Thursday, 6 June 2019

‘I was exhausted trying to figure it out’: The experiences of females receiving an autism diagnosis in middle to late adulthood

Research Summary

We recently published a paper in the journal Autism that focused on the lived experienced of women who did not receive their autism diagnosis until the age of 40 or above. We found that individuals in this traditionally under-represented group had lots of shared experiences. We hope that their generosity in sharing their experiences will help to improve societal understanding - there is a long way to go. The article is currently Open Access so just click here for the full article. The project is summarised below: 
Autism Spectrum Condition (ASC) diagnoses often occur later for females than for males. So, many females’ needs are not understood until later in life.  This means that they cannot be supported in the most helpful ways. There is little research asking autistic females about their experiences. Therefore, we conducted a research project about this.  Our research investigated the experiences of 11 females diagnosed with ASC when they were aged 40 years or older. The answers to the interview questions were analysed using a research method called Interpretative Phenomenological Analysis. This research method allows researchers to gather detailed information about individuals and their specific life experiences in relation to a certain topic or event.  The analysis involves using psychological understandings to interpret what individuals have said and to summarise this in a helpful way for their stories to be heard.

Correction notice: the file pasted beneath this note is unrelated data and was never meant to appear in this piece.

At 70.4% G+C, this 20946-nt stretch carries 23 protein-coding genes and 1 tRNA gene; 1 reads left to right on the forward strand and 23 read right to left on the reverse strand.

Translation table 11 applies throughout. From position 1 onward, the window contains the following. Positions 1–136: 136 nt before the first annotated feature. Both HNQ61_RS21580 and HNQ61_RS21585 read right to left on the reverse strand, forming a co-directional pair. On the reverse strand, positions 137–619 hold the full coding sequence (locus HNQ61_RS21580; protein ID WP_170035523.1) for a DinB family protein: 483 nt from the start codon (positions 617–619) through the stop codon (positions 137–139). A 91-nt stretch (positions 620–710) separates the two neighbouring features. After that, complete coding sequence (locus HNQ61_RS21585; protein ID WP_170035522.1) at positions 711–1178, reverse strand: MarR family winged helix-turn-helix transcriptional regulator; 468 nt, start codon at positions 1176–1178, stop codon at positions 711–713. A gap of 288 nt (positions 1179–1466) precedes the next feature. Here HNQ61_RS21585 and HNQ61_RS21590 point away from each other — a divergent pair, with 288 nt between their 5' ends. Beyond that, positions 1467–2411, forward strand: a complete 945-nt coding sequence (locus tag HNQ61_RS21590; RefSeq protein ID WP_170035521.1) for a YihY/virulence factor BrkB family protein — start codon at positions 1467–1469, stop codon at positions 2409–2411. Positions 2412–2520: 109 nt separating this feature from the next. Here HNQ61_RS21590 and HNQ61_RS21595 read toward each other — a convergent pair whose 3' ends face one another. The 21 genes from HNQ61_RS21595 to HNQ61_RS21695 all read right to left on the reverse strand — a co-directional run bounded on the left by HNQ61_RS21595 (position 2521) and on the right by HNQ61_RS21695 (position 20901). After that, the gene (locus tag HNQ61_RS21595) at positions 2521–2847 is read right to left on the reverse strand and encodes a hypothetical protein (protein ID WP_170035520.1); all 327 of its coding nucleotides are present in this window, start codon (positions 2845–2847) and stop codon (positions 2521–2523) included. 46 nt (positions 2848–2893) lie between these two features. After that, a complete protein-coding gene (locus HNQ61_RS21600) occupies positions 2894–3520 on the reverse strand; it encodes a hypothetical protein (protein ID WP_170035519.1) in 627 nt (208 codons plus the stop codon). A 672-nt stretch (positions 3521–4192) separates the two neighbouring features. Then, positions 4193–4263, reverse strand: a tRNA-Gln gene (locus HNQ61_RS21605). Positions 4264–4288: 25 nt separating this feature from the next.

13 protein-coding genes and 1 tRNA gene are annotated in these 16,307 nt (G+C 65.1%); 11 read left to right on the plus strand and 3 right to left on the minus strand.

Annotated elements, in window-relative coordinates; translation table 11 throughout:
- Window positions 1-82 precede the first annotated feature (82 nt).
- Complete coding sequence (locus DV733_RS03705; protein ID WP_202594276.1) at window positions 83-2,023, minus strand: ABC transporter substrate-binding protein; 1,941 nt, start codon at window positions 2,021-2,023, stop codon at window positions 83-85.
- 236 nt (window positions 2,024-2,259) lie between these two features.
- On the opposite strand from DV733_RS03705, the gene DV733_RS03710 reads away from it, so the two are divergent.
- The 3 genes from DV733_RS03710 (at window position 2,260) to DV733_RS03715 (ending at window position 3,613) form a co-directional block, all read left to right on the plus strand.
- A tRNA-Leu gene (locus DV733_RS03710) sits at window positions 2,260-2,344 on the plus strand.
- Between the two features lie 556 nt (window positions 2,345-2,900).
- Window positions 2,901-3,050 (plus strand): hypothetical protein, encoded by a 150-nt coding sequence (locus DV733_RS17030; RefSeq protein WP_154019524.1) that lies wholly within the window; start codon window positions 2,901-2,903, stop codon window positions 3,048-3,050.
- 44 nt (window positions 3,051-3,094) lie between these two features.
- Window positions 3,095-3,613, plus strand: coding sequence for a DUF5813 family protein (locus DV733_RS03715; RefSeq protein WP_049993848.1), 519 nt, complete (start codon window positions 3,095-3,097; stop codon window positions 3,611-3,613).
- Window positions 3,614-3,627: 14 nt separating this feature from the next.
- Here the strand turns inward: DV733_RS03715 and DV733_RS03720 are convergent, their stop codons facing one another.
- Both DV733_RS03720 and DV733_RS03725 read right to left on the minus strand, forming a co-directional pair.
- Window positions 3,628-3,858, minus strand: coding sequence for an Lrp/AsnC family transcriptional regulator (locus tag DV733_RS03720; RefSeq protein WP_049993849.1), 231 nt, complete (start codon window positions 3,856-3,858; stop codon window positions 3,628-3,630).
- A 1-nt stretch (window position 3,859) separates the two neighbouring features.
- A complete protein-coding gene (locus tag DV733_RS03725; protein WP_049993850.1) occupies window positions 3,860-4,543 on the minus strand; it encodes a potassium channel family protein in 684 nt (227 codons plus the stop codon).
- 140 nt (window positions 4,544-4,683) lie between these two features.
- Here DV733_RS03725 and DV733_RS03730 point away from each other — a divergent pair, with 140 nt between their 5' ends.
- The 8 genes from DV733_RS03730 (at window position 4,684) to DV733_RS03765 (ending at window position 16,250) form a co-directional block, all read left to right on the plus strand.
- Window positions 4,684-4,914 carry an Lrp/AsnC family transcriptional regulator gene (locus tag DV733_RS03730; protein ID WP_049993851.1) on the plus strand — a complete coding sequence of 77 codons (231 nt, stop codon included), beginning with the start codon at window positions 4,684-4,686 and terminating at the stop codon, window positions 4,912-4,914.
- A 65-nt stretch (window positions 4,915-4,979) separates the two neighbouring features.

Our results showed that ASC seemed to be misunderstood by several groups of people. Before they were diagnosed, the females we interviewed had used strategies to try to ‘fit in’ with others. Many had been previously given other diagnoses (e.g., mental health conditions such as Borderline Personality Disorder and complex trauma) that were incorrect.  This made life very difficult and many of the females in this research experienced significant difficulties with their mental health.  After the diagnosis of ASC, the females described experiences of grief and sadness as they thought about how difficult their life had been before.  The process of getting used to their new diagnosis was influenced both positively and negatively by other people.  After the diagnosis, many of the females experienced positive changes in their relationships and they began to accept themselves for who they were, rather than trying to change to ‘fit in’. Some of the females also felt that they had increased control over their lives.  The research suggests that a diagnosis in earlier life could have prevented these females having such difficult life experiences.  This research demonstrates that mental health services and schools require training to better understand ASC in females. 

Full article reference:

Leedham, A., Thompson, A., Smith, R., & Freeth, M. (in press).  ‘I was exhausted trying to figure it out’: The experiences of females receiving an autism diagnosis in middle to late adulthood. Autism